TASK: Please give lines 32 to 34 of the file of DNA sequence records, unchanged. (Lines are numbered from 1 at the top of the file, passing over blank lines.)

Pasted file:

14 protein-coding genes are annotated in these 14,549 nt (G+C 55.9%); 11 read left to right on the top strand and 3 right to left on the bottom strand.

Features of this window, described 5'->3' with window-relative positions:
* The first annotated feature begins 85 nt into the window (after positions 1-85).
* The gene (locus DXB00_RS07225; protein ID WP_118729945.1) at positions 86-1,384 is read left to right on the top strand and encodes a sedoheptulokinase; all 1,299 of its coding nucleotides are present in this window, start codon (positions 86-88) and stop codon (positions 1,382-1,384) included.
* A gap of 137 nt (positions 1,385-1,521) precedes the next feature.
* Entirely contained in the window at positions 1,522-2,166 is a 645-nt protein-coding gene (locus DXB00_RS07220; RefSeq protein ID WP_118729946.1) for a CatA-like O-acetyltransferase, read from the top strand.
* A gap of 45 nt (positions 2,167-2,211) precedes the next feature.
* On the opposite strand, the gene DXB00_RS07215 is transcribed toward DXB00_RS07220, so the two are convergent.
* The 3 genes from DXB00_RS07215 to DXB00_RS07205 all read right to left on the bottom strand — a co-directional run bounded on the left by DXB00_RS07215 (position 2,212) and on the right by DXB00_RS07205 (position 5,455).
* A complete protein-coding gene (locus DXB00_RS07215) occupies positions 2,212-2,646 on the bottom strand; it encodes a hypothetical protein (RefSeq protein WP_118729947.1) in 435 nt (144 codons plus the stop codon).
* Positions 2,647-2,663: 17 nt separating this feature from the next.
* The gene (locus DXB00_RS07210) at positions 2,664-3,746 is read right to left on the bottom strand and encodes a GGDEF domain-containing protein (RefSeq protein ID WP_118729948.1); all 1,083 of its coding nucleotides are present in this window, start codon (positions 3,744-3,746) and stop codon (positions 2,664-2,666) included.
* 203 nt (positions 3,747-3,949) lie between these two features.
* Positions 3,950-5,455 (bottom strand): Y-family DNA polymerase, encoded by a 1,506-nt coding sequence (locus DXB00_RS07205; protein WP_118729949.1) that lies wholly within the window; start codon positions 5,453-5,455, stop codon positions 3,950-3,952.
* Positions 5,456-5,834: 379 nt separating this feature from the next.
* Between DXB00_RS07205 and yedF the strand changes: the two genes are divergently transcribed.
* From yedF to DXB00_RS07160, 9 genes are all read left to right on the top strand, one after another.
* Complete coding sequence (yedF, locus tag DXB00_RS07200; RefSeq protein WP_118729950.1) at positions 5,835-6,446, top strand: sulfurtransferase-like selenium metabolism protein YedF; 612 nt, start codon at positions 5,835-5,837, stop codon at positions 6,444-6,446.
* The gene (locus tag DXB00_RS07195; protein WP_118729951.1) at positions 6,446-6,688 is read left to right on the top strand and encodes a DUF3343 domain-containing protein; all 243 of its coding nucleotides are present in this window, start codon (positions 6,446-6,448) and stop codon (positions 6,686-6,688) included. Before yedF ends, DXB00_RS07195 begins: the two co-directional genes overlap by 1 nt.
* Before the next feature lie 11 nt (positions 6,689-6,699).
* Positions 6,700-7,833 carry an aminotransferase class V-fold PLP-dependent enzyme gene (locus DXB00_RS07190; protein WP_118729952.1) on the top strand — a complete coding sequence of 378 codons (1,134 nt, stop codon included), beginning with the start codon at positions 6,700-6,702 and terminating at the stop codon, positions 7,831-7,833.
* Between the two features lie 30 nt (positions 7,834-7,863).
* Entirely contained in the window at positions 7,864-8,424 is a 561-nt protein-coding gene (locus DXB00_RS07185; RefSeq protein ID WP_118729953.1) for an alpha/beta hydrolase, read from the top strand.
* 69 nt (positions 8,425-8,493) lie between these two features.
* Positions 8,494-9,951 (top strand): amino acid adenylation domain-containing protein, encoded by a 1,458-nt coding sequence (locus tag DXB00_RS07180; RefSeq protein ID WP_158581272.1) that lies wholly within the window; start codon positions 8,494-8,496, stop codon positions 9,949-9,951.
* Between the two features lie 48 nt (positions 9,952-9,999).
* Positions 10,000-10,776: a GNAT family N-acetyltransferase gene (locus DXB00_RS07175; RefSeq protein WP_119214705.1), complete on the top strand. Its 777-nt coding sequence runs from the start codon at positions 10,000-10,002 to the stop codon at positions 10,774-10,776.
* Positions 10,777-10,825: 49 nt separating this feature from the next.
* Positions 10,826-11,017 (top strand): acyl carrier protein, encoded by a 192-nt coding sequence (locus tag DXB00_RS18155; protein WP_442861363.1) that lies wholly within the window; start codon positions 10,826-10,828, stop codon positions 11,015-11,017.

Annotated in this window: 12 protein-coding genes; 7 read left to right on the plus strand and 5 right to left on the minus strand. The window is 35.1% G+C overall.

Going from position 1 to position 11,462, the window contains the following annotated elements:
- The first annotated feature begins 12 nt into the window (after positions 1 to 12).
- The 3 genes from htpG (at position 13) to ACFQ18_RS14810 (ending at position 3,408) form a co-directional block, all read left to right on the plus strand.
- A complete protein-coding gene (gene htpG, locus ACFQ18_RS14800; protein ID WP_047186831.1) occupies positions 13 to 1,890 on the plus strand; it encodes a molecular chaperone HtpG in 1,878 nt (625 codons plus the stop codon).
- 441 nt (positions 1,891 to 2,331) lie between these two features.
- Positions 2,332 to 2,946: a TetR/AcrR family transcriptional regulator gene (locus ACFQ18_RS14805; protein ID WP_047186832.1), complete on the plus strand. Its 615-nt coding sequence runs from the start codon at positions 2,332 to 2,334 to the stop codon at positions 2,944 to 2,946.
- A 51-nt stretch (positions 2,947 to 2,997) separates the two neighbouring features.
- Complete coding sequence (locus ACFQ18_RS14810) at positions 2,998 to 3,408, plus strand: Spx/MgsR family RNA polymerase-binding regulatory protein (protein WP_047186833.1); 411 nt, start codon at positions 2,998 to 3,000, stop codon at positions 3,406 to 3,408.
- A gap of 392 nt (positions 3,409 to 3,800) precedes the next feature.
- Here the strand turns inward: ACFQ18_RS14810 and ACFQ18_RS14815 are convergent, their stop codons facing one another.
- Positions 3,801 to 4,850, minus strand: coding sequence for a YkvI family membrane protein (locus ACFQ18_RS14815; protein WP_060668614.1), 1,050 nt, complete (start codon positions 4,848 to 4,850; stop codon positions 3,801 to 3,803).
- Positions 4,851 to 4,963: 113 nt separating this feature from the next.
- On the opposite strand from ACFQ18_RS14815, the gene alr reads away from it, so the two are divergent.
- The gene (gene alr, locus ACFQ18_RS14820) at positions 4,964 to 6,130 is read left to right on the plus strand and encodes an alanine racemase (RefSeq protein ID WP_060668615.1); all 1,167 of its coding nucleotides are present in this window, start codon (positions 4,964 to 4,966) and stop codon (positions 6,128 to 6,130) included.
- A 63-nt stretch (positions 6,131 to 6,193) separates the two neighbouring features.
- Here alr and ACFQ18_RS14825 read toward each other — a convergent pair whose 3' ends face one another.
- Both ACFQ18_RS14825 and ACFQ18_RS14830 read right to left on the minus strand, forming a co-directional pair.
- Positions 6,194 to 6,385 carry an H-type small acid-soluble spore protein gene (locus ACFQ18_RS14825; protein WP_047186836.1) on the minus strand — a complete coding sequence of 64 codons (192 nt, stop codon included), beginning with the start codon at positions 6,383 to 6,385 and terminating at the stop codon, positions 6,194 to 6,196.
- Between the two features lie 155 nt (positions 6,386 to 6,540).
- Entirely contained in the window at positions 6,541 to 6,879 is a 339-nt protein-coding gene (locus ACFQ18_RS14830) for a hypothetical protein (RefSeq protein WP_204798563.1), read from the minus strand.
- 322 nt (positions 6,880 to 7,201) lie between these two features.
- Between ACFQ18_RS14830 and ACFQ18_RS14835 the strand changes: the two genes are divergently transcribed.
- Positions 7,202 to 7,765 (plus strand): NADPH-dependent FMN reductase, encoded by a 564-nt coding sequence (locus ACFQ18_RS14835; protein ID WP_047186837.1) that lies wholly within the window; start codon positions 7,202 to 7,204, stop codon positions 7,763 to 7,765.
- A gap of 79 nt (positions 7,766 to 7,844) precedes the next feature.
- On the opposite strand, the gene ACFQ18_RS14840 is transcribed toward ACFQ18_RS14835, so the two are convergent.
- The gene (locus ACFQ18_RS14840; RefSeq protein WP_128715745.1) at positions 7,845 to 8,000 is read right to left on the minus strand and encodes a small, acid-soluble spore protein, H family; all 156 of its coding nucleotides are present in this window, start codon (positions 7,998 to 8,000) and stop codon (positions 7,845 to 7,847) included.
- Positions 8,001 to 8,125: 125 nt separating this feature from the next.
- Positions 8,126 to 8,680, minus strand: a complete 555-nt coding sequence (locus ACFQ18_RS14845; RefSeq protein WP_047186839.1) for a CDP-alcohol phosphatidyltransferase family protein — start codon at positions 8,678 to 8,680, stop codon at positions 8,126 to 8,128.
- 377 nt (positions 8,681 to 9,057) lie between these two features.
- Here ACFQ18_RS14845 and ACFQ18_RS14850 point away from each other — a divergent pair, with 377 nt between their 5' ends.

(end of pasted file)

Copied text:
- The first annotated feature begins 12 nt into the window (after positions 1 to 12).
- The 3 genes from htpG (at position 13) to ACFQ18_RS14810 (ending at position 3,408) form a co-directional block, all read left to right on the plus strand.
- A complete protein-coding gene (gene htpG, locus ACFQ18_RS14800; protein ID WP_047186831.1) occupies positions 13 to 1,890 on the plus strand; it encodes a molecular chaperone HtpG in 1,878 nt (625 codons plus the stop codon).